Right now, everyone is focused on Barack Obama’s vice-presidential choice. But historically, convention acceptance speeches matter even more. When Obama gives his acceptance speech next Thursday night, it will offer him his best chance to recast his candidacy before November. Next to the debates, these speeches make for the campaign’s most decisive moments. They are the time when the voters first judge a candidate as a potential president. And, throughout the years, they have been the time when various nominees — from FDR to Ronald Reagan, and beyond — have set out the themes that have defined their candidacies, and even their presidencies.
In his speech, Obama really has one task: he has to make himself part of the great American story, so as to convince the average voter that he’s “one of us.”
So far, Obama has failed to construct much of a narrative to tie himself to the working-class voters who will decide the election. It’s not really a question of race, but of background and novelty. Here is this eloquent candidate who has seemingly appeared from nowhere with little experience. And, as the Wall Street Journal’s Peggy Noonan has pointed out, he has few traditional geographical or family roots. Obama has a different kind of name and little personal experience with institutions Americans know well, such as the military or sports. The jobs he brags about — like being a community organizer — are unfamiliar and even alienating to many Americans.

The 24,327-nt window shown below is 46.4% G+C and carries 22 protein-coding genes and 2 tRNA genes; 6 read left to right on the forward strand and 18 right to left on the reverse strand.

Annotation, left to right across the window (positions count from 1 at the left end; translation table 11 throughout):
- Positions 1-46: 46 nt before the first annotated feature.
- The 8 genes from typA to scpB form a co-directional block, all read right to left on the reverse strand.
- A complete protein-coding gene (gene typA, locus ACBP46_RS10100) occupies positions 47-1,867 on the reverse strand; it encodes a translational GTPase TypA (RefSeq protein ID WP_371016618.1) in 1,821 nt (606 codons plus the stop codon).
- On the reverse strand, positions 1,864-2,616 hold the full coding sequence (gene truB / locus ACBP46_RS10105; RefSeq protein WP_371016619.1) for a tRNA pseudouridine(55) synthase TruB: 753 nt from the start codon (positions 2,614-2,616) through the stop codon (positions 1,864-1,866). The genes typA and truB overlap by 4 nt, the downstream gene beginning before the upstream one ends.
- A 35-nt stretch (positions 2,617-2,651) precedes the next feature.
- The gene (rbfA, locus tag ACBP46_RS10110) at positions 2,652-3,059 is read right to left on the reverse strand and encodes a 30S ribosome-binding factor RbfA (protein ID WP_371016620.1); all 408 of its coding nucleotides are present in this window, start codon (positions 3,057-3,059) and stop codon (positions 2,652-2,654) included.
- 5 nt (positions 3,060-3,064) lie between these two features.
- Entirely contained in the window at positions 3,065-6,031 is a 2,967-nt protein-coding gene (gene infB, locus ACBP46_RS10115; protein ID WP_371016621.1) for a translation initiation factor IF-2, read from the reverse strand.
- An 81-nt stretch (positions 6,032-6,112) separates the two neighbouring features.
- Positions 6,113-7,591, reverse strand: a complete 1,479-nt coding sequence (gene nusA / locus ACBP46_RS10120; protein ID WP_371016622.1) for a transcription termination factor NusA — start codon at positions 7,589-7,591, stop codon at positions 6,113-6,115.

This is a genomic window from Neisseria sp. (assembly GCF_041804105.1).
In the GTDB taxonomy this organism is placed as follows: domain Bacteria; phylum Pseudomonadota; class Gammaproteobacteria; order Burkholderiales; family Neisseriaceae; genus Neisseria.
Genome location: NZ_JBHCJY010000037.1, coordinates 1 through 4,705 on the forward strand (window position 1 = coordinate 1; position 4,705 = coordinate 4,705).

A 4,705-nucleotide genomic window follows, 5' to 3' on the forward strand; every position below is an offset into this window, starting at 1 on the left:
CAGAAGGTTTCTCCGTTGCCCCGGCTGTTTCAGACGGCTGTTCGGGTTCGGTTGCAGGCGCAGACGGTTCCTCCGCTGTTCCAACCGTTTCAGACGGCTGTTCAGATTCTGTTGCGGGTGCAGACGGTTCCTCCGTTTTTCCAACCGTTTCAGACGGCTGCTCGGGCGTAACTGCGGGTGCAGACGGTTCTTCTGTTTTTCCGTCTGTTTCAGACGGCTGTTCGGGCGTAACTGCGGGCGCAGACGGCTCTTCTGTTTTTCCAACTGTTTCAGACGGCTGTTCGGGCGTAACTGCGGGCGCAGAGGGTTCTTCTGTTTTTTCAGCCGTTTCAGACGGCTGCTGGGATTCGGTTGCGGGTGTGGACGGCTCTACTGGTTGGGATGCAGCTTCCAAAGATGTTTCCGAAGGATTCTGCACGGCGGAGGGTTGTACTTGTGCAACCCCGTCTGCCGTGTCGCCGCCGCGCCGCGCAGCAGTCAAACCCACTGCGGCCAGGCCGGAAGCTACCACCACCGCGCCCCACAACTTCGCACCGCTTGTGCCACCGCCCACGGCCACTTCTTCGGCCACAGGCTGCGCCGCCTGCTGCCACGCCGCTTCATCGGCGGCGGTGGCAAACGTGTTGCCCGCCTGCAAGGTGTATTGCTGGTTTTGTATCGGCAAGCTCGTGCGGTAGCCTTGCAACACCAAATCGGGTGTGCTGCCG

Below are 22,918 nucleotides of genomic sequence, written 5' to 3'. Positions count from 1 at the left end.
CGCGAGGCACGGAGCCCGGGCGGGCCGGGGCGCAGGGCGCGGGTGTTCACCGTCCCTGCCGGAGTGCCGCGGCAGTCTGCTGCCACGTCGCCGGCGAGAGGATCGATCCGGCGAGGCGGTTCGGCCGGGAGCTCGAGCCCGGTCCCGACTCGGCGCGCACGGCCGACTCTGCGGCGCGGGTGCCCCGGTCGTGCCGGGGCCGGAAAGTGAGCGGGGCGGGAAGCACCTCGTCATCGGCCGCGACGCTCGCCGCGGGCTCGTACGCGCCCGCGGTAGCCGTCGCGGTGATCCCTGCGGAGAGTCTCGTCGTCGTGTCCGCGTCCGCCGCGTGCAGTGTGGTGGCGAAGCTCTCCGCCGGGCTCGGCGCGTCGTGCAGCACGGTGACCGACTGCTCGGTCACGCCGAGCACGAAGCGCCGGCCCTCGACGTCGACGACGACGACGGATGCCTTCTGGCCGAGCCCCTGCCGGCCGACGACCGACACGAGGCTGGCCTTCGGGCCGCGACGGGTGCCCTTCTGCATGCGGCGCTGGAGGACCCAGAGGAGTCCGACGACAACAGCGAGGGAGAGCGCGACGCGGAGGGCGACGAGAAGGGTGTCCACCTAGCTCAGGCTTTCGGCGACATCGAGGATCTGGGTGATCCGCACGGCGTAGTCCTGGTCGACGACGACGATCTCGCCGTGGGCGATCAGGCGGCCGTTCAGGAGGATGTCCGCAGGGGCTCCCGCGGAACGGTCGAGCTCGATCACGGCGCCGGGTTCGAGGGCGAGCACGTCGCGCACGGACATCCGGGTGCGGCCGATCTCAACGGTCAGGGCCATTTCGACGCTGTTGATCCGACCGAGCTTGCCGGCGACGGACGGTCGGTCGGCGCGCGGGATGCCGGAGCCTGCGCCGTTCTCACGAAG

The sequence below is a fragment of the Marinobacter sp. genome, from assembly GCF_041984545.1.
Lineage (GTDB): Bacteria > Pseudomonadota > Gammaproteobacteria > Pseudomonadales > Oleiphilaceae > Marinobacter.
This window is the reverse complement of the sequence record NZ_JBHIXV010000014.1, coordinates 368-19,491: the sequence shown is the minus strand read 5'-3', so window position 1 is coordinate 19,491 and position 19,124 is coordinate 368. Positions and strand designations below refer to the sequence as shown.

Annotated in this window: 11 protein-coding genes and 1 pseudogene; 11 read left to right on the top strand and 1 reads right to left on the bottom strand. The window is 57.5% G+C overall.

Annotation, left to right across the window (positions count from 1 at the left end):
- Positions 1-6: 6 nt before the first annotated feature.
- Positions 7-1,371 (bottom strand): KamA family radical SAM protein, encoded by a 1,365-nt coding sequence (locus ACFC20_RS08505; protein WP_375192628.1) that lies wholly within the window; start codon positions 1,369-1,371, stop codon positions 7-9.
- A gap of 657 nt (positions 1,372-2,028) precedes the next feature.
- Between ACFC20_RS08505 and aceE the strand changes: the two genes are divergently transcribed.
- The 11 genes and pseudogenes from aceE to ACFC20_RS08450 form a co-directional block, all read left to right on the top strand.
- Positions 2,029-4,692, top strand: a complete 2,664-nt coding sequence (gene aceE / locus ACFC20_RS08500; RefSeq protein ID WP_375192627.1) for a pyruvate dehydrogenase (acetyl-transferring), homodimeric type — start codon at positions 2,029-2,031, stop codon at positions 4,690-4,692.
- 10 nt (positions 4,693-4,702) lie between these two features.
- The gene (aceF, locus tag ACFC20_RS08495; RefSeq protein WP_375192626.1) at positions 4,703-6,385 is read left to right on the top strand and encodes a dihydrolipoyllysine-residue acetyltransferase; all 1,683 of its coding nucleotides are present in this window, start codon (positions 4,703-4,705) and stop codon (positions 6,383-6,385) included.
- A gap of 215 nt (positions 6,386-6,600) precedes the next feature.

Yes, Obama has written a compelling autobiography, Dreams from My Father, which some have compared favorably to James Baldwin’s. But few are going to read it, and Baldwin could never have gotten elected president, to put it mildly.
Without a familiar narrative, Obama risks coming across as diffident — even an outsider — and his proposals for change will be received as if delivered by a foreigner. (That’s why going to Europe this past month may have actually hurt his image.) The task facing Obama may appear to be easy to define, but it will be difficult to pull off, because the soaring rhetoric he’s used so far won’t work for this mission — and could even be counter-productive. Speaking in a stadium full of 75,000 screaming partisans won’t help him either, since he’s trying to reach the souls of those sitting quietly in living rooms across the country.
Less “I” — more “we”
All good candidates look to the past for ideas on how to put together memorable rhetoric. When JFK called his program “the New Frontier,” it was a terrific way of connecting his ideas with traditional Americana. Obama, however, doesn’t need a slogan; he needs a story. The recommendation here is that he study the speech that — believe it or not — George H. W. Bush gave when accepting the GOP nomination in 1988.
Bush faced a problem analogous to Obama’s. As he went to the convention, many voters perceived him as nothing more than a removed, upper-class patrician who had been handed everything important in life without having to work for it. Who could relate to that?
In that single speech, Bush presented a different narrative of his life — with the help of Noonan, chief speechwriter for his ’88 campaign. It’s worth quoting at length. “Yes, my parents were prosperous; and their children sure were lucky,” Bush began. He went on: